Should the press be able to report the evidence in a financial remedy case? – Halsbury’s Law Exchange

Posted August 13th, 2014 in divorce, evidence, family courts, media, news, reporting restrictions by sally

‘There was before the court a substantive hearing in respect of financial claims arising from divorce proceedings between a husband and wife (Cooper-Hohn v Hohn). The issue of reporting of the proceedings arose and the necessary application was made on behalf of the media.’

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Halsbury’s Law Exchange, 12th August 2014

Source: www.halsburyslawexchange.co.uk

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M v Times Newspapers Ltd and others – WLR Daily

M v Times Newspapers Ltd and others [2014] EWCA Civ 1132; [2014] WLR (D) 371

‘The decision of a court to allow publication of a report which might lead to the identification of a person who had been arrested but not charged with any offence and was not a party to criminal proceedings would not be interfered with unless the court, in carrying out the evaluative exercise of balancing the competing public interest of freedom of expression in a report of court proceedings against the person’s right to private and family life, had erred in principle or reached a conclusion which was plainly wrong.’

WLR Daily, 1st August 2014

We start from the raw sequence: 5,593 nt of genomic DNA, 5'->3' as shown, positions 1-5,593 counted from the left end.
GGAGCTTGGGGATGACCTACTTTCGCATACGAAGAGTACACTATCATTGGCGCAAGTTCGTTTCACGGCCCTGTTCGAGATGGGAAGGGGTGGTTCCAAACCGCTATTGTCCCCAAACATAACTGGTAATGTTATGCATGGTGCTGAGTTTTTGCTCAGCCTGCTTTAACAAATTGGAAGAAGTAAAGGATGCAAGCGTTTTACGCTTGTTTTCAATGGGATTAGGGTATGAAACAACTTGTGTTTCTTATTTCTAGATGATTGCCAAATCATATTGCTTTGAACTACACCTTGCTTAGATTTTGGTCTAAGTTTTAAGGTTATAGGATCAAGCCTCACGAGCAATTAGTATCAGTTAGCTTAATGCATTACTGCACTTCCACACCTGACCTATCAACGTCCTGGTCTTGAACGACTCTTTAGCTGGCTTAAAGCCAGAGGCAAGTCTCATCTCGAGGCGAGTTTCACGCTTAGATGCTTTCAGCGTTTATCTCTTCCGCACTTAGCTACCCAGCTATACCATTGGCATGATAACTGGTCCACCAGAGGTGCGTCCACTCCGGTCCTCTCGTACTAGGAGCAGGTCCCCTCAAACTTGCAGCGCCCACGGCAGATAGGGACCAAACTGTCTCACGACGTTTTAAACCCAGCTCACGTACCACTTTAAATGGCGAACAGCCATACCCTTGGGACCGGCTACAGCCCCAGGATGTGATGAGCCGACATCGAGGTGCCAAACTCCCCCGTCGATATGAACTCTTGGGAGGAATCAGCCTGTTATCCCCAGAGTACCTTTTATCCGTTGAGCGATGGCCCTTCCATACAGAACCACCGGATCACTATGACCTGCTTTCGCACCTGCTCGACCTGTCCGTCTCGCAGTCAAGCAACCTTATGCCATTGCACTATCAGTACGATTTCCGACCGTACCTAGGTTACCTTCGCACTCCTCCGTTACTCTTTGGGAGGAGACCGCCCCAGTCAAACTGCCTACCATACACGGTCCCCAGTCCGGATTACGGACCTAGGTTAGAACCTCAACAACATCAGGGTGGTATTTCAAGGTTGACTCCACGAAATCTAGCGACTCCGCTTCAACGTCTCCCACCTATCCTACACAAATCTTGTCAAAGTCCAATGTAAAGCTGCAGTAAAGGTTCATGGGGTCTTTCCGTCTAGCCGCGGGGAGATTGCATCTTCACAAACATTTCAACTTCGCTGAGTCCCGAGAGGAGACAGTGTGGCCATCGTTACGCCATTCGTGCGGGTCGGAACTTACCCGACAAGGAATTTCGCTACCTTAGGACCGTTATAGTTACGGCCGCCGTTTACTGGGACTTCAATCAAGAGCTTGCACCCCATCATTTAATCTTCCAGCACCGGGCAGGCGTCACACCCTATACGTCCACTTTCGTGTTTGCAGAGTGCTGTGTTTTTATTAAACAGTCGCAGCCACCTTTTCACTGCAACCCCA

Source: www.iclr.co.uk

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News International lawyers face tribunal over alleged hacking coverup – The Guardian

‘Two lawyers working for News International at the height of the phone hacking scandal are being prosecuted by the legal profession’s regulator for allegedly seeking to cover up the scale of criminality at the News of the World.’

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The Guardian, 9th August 2014

Source: www.guardian.co.uk

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Appeal court backs publication of arrest names – Law Society’s Gazette

‘A man arrested but never charged over sexual offences has failed to persuade the Court of Appeal that newspapers should be barred from identifying him.’

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Law Society’s Gazette, 5th August 2014

Source: www.lawgazette.co.uk

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The death of privacy – The Guardian

‘Google knows what you’re looking for. Facebook knows what you like. Sharing is the norm, and secrecy is out. But what is the psychological and cultural fallout from the end of privacy?’

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The Guardian, 3rd August 2014

Source: www.guardian.co.uk

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Max Mosley to sue Google over sex party images – The Independent

Posted July 30th, 2014 in data protection, internet, media, news, privacy by sally

‘The ex-Formula 1 boss Max Mosley is suing Google for continuing to publish images of him with prostitutes at a sex party.’

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The Independent, 30th July 2014

Source: www.independent.co.uk

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Ex-NoW journalist Dan Evans gets suspended sentence over hacking – The Guardian

‘A former journalist at the News of the World who admitted listening to more than 1,000 hacked voicemail messages has been spared jail because of what the judge said was his “unique” role in giving the prosecution evidence in the trial of Andy Coulson, Rebekah Brooks and others.’

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The Guardian, 24th July 2014

Source: www.guardian.co.uk

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UK terrorism laws so broad it has begun to ‘catch those it never intended to’ – The Independent